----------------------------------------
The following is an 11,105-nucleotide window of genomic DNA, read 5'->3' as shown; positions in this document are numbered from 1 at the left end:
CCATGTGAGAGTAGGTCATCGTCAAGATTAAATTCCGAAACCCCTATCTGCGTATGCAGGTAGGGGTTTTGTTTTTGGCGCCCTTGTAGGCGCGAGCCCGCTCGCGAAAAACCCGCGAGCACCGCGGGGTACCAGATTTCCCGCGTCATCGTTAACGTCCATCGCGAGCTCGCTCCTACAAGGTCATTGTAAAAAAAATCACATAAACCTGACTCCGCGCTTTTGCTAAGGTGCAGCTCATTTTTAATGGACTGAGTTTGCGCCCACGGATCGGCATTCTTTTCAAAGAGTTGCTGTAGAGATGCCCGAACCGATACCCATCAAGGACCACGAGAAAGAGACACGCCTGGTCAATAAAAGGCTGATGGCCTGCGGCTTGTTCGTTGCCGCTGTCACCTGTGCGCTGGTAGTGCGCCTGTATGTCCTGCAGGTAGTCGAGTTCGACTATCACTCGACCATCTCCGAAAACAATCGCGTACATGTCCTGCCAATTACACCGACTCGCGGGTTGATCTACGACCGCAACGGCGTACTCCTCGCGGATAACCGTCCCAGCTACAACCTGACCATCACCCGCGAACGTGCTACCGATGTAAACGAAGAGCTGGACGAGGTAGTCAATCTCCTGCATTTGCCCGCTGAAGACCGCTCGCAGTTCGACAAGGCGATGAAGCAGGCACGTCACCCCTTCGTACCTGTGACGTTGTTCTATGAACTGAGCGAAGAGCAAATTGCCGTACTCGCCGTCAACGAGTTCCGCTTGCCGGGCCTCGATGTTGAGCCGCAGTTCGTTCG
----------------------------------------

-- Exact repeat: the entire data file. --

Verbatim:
The following is an 11,105-nucleotide window of genomic DNA, read 5'->3' as shown; positions in this document are numbered from 1 at the left end:
CCATGTGAGAGTAGGTCATCGTCAAGATTAAATTCCGAAACCCCTATCTGCGTATGCAGGTAGGGGTTTTGTTTTTGGCGCCCTTGTAGGCGCGAGCCCGCTCGCGAAAAACCCGCGAGCACCGCGGGGTACCAGATTTCCCGCGTCATCGTTAACGTCCATCGCGAGCTCGCTCCTACAAGGTCATTGTAAAAAAAATCACATAAACCTGACTCCGCGCTTTTGCTAAGGTGCAGCTCATTTTTAATGGACTGAGTTTGCGCCCACGGATCGGCATTCTTTTCAAAGAGTTGCTGTAGAGATGCCCGAACCGATACCCATCAAGGACCACGAGAAAGAGACACGCCTGGTCAATAAAAGGCTGATGGCCTGCGGCTTGTTCGTTGCCGCTGTCACCTGTGCGCTGGTAGTGCGCCTGTATGTCCTGCAGGTAGTCGAGTTCGACTATCACTCGACCATCTCCGAAAACAATCGCGTACATGTCCTGCCAATTACACCGACTCGCGGGTTGATCTACGACCGCAACGGCGTACTCCTCGCGGATAACCGTCCCAGCTACAACCTGACCATCACCCGCGAACGTGCTACCGATGTAAACGAAGAGCTGGACGAGGTAGTCAATCTCCTGCATTTGCCCGCTGAAGACCGCTCGCAGTTCGACAAGGCGATGAAGCAGGCACGTCACCCCTTCGTACCTGTGACGTTGTTCTATGAACTGAGCGAAGAGCAAATTGCCGTACTCGCCGTCAACGAGTTCCGCTTGCCGGGCCTCGATGTTGAGCCGCAGTTCGTTCG